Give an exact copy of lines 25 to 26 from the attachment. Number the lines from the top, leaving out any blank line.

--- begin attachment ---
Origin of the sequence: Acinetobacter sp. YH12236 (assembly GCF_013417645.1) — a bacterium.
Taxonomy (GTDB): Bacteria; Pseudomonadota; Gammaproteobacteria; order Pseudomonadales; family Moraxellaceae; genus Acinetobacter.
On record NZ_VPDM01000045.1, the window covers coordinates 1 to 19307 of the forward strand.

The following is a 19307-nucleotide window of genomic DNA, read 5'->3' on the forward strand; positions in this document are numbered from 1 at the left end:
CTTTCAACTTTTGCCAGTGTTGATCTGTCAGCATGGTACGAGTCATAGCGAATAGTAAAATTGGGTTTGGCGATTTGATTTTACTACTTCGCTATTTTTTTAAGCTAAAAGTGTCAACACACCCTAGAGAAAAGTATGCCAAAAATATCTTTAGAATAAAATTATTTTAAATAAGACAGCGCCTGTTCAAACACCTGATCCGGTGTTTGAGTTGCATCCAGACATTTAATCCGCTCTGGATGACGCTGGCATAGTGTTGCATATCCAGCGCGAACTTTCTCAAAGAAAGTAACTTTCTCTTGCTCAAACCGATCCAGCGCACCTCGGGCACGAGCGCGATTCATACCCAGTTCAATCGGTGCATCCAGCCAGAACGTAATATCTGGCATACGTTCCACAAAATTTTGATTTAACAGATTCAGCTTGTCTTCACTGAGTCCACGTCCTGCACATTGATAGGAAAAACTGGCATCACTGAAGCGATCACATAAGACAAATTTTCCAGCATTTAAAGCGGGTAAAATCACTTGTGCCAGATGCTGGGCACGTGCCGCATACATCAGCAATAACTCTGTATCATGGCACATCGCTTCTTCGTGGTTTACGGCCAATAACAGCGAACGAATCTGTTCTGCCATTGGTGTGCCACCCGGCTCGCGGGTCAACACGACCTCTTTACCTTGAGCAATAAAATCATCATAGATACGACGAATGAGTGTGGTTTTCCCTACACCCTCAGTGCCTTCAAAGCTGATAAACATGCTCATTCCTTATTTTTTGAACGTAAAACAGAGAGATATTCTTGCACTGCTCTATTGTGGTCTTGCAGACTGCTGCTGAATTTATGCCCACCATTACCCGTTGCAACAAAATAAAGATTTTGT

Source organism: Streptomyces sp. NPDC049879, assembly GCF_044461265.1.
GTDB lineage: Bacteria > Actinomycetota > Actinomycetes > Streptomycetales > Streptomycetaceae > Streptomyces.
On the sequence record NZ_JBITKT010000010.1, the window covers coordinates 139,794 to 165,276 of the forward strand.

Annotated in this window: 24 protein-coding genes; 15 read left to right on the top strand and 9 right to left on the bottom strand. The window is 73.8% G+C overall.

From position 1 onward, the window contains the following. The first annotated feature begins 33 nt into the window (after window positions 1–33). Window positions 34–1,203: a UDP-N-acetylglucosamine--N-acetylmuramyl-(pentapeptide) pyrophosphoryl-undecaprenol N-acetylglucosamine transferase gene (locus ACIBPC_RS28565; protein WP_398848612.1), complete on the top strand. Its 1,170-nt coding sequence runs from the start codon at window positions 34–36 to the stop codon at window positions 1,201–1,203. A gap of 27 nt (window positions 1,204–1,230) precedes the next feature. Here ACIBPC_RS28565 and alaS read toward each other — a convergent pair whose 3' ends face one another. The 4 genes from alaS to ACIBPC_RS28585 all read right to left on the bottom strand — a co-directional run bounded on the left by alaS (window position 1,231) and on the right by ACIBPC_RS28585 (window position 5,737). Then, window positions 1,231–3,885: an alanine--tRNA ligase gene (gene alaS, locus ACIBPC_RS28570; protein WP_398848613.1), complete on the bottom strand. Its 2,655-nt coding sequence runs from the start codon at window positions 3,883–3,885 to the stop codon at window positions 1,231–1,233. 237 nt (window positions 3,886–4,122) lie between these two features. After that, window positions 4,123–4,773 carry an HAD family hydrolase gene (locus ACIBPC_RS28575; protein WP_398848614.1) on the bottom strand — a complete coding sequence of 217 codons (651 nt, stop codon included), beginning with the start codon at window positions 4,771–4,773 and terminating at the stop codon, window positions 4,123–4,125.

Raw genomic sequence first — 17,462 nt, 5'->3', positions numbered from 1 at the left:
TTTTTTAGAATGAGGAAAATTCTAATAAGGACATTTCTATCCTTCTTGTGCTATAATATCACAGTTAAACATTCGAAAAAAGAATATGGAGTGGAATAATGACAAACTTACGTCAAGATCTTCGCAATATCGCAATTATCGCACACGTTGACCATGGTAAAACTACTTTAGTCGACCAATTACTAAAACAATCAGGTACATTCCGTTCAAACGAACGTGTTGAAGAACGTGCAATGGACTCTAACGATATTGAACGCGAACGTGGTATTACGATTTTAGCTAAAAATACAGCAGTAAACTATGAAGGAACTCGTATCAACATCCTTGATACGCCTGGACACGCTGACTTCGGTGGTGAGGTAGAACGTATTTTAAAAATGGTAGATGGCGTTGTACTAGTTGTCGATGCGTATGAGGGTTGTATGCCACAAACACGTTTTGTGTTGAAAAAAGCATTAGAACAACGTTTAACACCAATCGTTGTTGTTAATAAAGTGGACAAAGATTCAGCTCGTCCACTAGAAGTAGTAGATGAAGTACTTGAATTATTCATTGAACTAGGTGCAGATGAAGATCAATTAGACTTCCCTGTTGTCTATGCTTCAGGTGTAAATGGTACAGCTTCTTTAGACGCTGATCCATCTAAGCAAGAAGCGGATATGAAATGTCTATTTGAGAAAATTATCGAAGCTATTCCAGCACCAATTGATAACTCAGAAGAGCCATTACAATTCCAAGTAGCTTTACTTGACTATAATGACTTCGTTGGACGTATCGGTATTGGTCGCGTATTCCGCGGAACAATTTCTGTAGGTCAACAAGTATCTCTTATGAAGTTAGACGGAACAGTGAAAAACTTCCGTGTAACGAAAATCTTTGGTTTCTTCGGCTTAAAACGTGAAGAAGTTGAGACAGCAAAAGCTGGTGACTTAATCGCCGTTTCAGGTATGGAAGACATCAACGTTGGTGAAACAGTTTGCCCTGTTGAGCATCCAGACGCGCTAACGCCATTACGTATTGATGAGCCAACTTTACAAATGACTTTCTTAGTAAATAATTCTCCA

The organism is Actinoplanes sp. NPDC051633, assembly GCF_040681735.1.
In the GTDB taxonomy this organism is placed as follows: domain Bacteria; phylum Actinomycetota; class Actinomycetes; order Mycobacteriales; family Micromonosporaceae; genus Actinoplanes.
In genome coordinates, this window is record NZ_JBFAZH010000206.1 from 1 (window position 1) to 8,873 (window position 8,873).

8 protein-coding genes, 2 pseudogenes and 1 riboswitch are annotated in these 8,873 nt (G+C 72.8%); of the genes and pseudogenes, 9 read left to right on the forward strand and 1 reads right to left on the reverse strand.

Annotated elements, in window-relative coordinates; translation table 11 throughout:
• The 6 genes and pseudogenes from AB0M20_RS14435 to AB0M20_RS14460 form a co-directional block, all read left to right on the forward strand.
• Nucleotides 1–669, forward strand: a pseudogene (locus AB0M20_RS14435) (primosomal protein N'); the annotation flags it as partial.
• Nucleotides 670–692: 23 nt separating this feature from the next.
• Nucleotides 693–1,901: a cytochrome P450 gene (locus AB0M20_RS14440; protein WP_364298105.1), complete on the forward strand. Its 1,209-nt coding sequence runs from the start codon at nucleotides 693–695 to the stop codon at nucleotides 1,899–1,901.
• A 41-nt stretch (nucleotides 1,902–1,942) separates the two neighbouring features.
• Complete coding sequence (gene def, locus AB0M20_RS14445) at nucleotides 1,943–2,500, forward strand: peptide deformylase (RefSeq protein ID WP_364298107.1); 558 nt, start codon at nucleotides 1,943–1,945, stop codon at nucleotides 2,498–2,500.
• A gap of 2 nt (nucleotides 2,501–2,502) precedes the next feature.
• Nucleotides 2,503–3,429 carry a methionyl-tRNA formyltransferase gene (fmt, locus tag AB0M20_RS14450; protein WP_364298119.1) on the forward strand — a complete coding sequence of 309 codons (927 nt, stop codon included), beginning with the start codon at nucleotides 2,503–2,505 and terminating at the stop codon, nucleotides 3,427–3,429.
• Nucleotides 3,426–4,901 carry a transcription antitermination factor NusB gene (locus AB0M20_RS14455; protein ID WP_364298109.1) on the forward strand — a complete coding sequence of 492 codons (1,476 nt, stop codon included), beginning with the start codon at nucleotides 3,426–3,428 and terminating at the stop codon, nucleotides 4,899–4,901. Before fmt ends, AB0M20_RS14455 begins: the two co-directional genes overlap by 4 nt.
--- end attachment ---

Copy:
• Nucleotides 2,503–3,429 carry a methionyl-tRNA formyltransferase gene (fmt, locus tag AB0M20_RS14450; protein WP_364298119.1) on the forward strand — a complete coding sequence of 309 codons (927 nt, stop codon included), beginning with the start codon at nucleotides 2,503–2,505 and terminating at the stop codon, nucleotides 3,427–3,429.
• Nucleotides 3,426–4,901 carry a transcription antitermination factor NusB gene (locus AB0M20_RS14455; protein ID WP_364298109.1) on the forward strand — a complete coding sequence of 492 codons (1,476 nt, stop codon included), beginning with the start codon at nucleotides 3,426–3,428 and terminating at the stop codon, nucleotides 4,899–4,901. Before fmt ends, AB0M20_RS14455 begins: the two co-directional genes overlap by 4 nt.